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Parsha

27 Kislev 5778

15th December 2017

 

Mikeitz

Genesis 41:1-44:17

 

Pharaoh, the king of Egypt, was frustrated. He had had two dreams. In one, he saw seven fat cows swallowed by seven skinny cows; in the other, seven fat ears of grain were swallowed by seven thin ears. What did they mean?  He called all his advisers, but nobody could explain the meaning of the dreams. Then, the chief butler remembered Joseph!  He told Pharaoh that he had met a man in prison, who interpreted his and the chief baker's dreams exactly right. So Pharaoh sent messengers to prison and Joseph was brought before him.

 

Joseph listened and explained to Pharaoh that there would be seven years when there would be a lot of food for everybody to eat. This would be followed by seven years of hunger, when no food will grow. Joseph advised Pharaoh to organise storing food for the first seven years, so that there would be food to eat during the years of hunger. Pharaoh was so impressed by Joseph's interpretation and his advice that he made him prime minister of Egypt, in charge of the food in the whole country. Joseph then married Asenat and they had two sons, Mennaseh and Ephraim.

 

Joseph's interpretation came true and in the next seven years Egypt had plenty of extra food, which Joseph stored carefully. When famine began, in all the surrounding lands people were hungry, but in Egypt there was food for everyone.

 

In the Land of Canaan, Jacob and his sons were running out of food, because the famine was severe. Jacob sent them to Egypt to buy food, but he kept his youngest son Benjamin at home to keep him safe. So ten of Joseph's brothers arrived in Egypt and went to Joseph to try to buy some grain. Joseph recognised them immediately, but they had no idea he is their brother - as far as they were concerned, they were speaking to the prime minister of Egypt.

 

Joseph accused them of being spies: He said he would not believe they are innocent until they bring back Benjamin. The brothers talked to each other in Hebrew, not realising that Joseph could understand every word. They thought G-d may be punishing them for selling their brother Joseph into slavery long ago. Joseph was so overcome he had to leave the room before he burst into tears. The brothers went to Canaan for Benjamin, all except one. Joseph put Shimon in prison to ensure they came back.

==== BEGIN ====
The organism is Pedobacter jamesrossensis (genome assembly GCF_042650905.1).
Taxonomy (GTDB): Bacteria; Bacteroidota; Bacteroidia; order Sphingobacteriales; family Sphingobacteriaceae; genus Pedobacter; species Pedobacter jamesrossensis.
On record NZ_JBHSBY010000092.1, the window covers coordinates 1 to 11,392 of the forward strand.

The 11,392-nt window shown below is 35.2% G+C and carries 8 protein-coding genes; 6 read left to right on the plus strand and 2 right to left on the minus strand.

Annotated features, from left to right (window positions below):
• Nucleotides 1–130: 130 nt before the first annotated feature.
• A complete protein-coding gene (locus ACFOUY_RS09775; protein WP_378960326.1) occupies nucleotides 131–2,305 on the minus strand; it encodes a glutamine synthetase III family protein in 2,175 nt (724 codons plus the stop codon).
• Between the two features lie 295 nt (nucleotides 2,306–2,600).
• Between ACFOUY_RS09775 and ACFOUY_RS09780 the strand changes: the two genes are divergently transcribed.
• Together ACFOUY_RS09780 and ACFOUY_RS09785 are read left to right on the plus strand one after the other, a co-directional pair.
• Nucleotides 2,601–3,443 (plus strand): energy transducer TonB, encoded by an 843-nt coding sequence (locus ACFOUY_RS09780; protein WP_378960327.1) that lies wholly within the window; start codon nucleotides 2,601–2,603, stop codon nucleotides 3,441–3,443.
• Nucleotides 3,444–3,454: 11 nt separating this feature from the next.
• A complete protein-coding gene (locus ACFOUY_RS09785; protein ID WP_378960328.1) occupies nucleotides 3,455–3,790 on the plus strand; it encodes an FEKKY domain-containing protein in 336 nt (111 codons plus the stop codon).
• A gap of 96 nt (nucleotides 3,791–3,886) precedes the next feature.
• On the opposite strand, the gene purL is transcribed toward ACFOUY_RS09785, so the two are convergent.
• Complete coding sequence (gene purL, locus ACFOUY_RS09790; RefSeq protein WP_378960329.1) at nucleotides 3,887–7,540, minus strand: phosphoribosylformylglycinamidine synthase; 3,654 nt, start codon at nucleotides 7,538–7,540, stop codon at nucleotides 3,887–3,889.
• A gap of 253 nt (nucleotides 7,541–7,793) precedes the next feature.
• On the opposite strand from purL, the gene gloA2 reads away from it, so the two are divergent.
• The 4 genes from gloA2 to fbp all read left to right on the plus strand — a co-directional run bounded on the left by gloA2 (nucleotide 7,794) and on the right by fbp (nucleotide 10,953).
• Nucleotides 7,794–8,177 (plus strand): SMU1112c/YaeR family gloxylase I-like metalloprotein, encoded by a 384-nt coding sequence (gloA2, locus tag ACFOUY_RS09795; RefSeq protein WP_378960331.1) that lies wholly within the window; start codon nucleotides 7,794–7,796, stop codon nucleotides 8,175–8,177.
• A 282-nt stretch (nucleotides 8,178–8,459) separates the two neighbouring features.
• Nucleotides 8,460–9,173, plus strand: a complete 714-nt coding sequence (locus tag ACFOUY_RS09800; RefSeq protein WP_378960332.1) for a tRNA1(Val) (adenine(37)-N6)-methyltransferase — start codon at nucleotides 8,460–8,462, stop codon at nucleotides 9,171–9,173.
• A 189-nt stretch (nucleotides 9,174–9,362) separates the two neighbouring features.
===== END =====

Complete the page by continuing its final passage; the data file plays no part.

In Canaan, Jacob refused to send Benjamin. He said, "It's not enough that Joseph and Shimon are gone? You want to also take Benjamin?" But then the food ran out and Judah promises to be responsible for Benjamin, so Jacob agrees to let them go.

 

This time, Joseph was very nice to them and invited them to a dinner at his palace. He told one of his servants to put his special silver goblet in Benjamin's bag. When the brothers were leaving the next day, Joseph sent his messenger after them. The brothers were shocked to be suspected of stealing. They said, "Why would we steal? Go ahead, search our bags, we have taken nothing." The servants found the goblet in Benjamin's bag. The brothers were shocked and horrified.

 

Joseph said that as punishment for the theft, he would take Benjamin as a slave. The brothers knew that they could not return without Benjamin. What could they do?

 

YR     Respect for kings and queens

Y1     Caring about each other

Y2     Being responsible for one another

Y3     Repentance (Teshuvah)

Y4     Respect

Y5     Acknowledging Hashem in our lives

Y6     Global responsibility (feed the world)

 

 

Parsha summary adapted from Chabad.org

The weekly mitzvot are adapted from the JCP Primary Parashat Hashavua Curriculum, and form the basis of the school's PSHE curriculum for all pupils.

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